Christus Health hasn't climbed all the way out of its financial hole, but at least the 33-hospital Irving, Texas-based system has stopped digging.
After losing $146.1 million on operations in fiscal 1999, which ended June 30 of that year, Christus slowed its operating losses to $65.4 million in fiscal 2000, or enough to show a total profit
of $74 million when investment income is included.
In 2001, the company expects its operations to be in the black, with an estimated operating profit of $10.8 million, with total profits expected to be $66.2 million.
"We have been on a very diligent and focused course," said Thomas Royer, M.D., Christus Health's president and chief executive officer. "At no time have we gone into what I consider a crisis mode."
Like Philadelphia-based University of Pennsylvania Health System and Englewood, Colo.-based Centura Health, Christus used a combination of selling or closing money-losing businesses and improving central-office procedures to effect the turnaround.
The task was all the more difficult because Christus Health is a combination of Sisters of Charity Healthcare System, Houston, and Incarnate Word Health System, San Antonio, that began combined operations Feb. 1, 1999.
Christus sold its interest in Memorial/Sisters of Charity Health Network, an HMO joint venture with Memorial Hermann Healthcare System, Houston, to Louisville, Ky.-based Humana. Christus also shut down a physician contracting network, the Northern Louisiana Physician Hospital Organization.
As a system, Christus worked on supply issues. Christus reviewed its vendor contracts to ensure that the system was taking full advantage of them and worked to set lower inventory levels to save on purchasing costs.
Employees in the billing department were retrained and new workers were hired to make the system's bills more accurate as part of an effort to speed average payment time, Royer said.
Christus also is looking to hire its first "director of the revenue cycle" to work with each of the 14 regional systems that make up Christus Health on payment issues, Royer said.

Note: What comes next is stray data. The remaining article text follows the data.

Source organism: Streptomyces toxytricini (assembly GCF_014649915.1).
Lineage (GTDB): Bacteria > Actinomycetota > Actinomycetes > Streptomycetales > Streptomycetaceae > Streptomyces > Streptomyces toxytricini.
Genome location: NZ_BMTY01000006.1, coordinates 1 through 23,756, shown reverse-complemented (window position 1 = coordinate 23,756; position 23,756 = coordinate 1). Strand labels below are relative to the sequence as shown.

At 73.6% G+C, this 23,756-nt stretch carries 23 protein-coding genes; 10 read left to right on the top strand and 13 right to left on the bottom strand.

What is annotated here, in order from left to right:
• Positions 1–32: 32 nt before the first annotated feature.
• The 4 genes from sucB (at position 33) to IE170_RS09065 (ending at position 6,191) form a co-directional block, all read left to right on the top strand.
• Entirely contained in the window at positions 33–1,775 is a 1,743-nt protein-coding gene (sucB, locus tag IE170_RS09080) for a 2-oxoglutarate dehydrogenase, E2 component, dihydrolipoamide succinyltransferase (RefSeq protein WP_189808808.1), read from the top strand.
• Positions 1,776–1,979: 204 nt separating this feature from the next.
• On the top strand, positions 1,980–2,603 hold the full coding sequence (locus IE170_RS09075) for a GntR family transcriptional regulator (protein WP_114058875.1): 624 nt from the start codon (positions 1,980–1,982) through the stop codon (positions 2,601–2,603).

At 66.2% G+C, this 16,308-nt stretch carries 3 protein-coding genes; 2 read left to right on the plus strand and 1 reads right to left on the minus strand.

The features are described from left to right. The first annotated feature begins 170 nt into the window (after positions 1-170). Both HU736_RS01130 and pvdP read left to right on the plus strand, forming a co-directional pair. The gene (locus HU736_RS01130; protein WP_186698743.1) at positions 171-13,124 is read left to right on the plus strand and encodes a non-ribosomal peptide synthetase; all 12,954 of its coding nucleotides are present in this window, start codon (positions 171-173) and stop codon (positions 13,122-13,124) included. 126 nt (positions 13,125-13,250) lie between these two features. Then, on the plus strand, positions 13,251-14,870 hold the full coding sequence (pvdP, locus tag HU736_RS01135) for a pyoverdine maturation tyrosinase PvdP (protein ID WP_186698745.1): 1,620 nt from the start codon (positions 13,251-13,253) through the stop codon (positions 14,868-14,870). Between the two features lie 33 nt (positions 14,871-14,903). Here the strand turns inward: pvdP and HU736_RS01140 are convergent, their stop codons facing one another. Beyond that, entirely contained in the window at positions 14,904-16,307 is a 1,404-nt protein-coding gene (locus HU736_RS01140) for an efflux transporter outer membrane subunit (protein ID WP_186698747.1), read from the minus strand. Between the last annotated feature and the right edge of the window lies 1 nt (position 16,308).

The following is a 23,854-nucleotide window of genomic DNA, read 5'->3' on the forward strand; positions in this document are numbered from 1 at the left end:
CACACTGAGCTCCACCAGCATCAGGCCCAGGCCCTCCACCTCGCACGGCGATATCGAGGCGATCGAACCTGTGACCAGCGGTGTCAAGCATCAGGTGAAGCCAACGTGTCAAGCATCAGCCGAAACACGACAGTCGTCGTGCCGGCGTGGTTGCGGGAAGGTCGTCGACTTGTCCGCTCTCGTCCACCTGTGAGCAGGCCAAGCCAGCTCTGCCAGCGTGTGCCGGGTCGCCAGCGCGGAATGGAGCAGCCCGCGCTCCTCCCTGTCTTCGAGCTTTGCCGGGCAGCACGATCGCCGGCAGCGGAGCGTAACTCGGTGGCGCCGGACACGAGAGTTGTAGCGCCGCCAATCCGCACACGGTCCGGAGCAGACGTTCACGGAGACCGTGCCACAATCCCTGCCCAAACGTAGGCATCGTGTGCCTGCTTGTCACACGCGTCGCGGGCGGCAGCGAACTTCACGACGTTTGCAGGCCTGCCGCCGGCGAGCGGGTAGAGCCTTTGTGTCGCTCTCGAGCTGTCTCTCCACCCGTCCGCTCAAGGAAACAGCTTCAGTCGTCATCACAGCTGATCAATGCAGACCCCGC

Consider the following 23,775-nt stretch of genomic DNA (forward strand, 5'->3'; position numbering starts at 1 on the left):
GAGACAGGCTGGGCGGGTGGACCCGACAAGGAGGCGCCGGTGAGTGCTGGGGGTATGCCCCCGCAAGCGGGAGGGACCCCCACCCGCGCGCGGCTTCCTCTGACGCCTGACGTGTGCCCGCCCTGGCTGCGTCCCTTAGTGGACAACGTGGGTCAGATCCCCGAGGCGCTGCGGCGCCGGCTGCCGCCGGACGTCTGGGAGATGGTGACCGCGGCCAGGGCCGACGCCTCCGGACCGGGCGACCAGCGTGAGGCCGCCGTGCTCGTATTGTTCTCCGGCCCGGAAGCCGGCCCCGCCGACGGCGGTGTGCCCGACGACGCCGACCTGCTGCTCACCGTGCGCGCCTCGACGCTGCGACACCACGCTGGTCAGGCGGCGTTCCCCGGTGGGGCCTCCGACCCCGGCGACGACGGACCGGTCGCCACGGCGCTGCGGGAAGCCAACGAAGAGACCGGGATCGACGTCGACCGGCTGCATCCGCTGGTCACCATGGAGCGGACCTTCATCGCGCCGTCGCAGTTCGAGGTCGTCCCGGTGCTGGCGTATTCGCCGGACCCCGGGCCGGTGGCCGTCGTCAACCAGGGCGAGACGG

Each of the regions also reviewed all of its businesses and many trimmed services such as home health and psychiatric care or outsourced functions such as food and laundry services, Royer said.
Mostly through attrition, Christus also has trimmed its workforce by about 1,000 full-time equivalents to about 24,000 FTEs systemwide. About 800 FTEs were trimmed in two of the system's most troubled markets, the San Antonio area and northern Louisiana, Royer said.
Royer said he considers almost all of these moves as one form of growth or another, along the lines of what economists call "creative destruction," in which new, better ideas force out the old ways of doing business.
"In some instances, (growth) means new and more. In some instances, it means less, `garage-saling' some things that we don't think we need to be doing anymore," Royer said. "That is not an easy thing to do," but careful planning and good communications with customers and partners smoothed out the process, he added.
The changes have impressed Standard & Poor's, a New York-based credit-rating agency. Christus Health has stabilized and has retained its investment grade, or A, bond rating, said Martin Arrick, a healthcare analyst for Standard & Poor's.
"Royer has taken the opportunity to call a timeout to put in a comprehensive, strategic management process,"Arrick said. "I think they seem to have a return to an even keel here."